Amy: You are in a difficult place, but not impossible! It is good that you are here, there are some lovely people in this forum who really reach out to help and befriend.

I don't have much time right now, but wanted you to know that NFP (Billings Ovulation Method) has been proven to be 99.9% effective (to avoid pregnancy) in several studies in India and China when the teaching has been thorough AND the couple is very motivated.

Stay on board, with your Faith, and your search for peace in this!


#16

I’ll repeat what I wanted to be the major point from what I said: I believe the physical and emotional health of you and your husband come first, and that I don’t think I have the right to tell you what to do.

It’s got to be hard not having people IRL to discuss this with. I found that dealing with bipolar was very difficult for a long time but it’s getting easier. The right balance of medications and psychotherapy helps. Also, in addition to facing the negative, appreciating the positive in my life, one of the most important things is my relationship with my husband.


#17

[quote="DrPooh, post:12, topic:207037"]

So basically what you are telling me is because I choose not to risk creating a life that may be plagued with severe** birth defects, I may as well abandon my whole religion because no woman who has an IUD is fit to consider herself a Catholic? Yes, maybe I am "looking for a loophole." That's why I am having such a hard time with this.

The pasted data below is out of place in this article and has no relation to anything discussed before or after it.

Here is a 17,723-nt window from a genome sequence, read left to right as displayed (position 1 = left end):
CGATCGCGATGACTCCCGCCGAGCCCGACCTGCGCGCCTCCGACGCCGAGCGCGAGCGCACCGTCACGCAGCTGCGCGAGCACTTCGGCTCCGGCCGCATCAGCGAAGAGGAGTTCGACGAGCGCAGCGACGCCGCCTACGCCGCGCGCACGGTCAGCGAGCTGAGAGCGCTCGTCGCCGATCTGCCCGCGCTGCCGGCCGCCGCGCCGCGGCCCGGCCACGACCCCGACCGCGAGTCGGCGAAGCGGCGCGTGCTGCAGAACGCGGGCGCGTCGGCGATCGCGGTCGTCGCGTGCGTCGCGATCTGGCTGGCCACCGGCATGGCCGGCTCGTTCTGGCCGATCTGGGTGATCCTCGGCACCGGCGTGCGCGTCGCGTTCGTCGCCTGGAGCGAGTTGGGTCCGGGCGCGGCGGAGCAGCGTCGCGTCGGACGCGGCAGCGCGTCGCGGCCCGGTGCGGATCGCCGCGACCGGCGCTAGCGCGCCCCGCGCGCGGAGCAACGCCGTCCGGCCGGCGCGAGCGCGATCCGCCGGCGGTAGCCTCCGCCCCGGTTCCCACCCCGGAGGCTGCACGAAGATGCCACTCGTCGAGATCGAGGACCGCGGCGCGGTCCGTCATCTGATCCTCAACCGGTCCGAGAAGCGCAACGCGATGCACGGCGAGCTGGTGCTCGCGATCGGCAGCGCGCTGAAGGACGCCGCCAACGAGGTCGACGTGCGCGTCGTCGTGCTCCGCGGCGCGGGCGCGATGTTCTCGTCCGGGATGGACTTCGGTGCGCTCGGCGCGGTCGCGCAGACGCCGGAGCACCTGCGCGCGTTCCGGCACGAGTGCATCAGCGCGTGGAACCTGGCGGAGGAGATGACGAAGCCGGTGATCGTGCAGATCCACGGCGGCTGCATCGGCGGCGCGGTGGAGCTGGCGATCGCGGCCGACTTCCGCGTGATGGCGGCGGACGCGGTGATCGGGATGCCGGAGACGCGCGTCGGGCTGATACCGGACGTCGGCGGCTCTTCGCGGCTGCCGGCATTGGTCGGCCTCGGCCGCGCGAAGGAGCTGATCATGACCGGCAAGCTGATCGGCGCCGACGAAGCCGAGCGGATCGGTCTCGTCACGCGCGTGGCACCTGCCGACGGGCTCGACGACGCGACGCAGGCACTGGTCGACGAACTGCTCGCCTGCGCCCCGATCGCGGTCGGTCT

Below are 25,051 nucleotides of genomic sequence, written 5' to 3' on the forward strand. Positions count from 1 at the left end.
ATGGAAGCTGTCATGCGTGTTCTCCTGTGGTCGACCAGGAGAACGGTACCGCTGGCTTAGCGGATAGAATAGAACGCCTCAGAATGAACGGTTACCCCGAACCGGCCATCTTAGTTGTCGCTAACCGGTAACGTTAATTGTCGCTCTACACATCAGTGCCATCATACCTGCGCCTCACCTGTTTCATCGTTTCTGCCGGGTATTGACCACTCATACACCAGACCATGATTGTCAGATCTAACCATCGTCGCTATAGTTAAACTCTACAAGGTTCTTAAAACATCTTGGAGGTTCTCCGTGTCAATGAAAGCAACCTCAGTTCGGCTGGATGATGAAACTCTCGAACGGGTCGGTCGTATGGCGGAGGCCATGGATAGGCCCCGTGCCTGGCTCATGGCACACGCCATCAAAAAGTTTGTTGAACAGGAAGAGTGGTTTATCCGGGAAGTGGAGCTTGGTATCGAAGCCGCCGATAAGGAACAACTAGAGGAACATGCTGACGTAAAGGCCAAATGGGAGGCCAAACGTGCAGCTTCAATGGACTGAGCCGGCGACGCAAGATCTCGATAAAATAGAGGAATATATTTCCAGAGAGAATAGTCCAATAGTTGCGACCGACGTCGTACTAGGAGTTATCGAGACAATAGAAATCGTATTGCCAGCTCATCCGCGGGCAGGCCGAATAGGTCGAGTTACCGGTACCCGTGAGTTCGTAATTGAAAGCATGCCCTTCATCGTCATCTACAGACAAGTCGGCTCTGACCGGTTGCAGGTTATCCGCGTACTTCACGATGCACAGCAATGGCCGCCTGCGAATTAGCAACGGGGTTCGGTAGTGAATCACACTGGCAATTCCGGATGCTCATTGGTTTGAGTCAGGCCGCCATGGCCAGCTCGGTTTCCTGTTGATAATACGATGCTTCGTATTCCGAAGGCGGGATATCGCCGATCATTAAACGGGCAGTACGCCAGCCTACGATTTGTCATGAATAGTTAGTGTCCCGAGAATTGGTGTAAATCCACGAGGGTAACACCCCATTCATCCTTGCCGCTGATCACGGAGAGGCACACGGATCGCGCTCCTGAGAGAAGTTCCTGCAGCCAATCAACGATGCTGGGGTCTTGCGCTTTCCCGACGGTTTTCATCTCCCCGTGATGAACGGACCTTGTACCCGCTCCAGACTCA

[/quote]

It has been my observation in life that parents and church present children with a certain rulebook. Of course they do. It's a necessary thing. It gives the child guidance and an idea of how to go about living life.

The downside of this, of course, because of the nature of childhood in this world, is that the child most often grows up regarding the parents, the church, and the rulebook as the stairway to heaven. One need only keep one's head down and focused on nothing but obedience to parents, church, and rulebook in order to leverage God into guaranteeing oneself a place in heaven....
It's Pavlov's dog.... do things right and you get a cookie.....
do things right and you get a cookie....
do things right and you get a cookie....

Basically what happens is that the parents, the church, and the rulebook end up supplanting God. The parents, the church, and the rulebook have become *the child's gods. No thought is required whatsoever. No growth of consciousness is required whatsoever. No growth of discernment and intention is required. Only blind obedience is required, and blind obedience is used to *leverage God.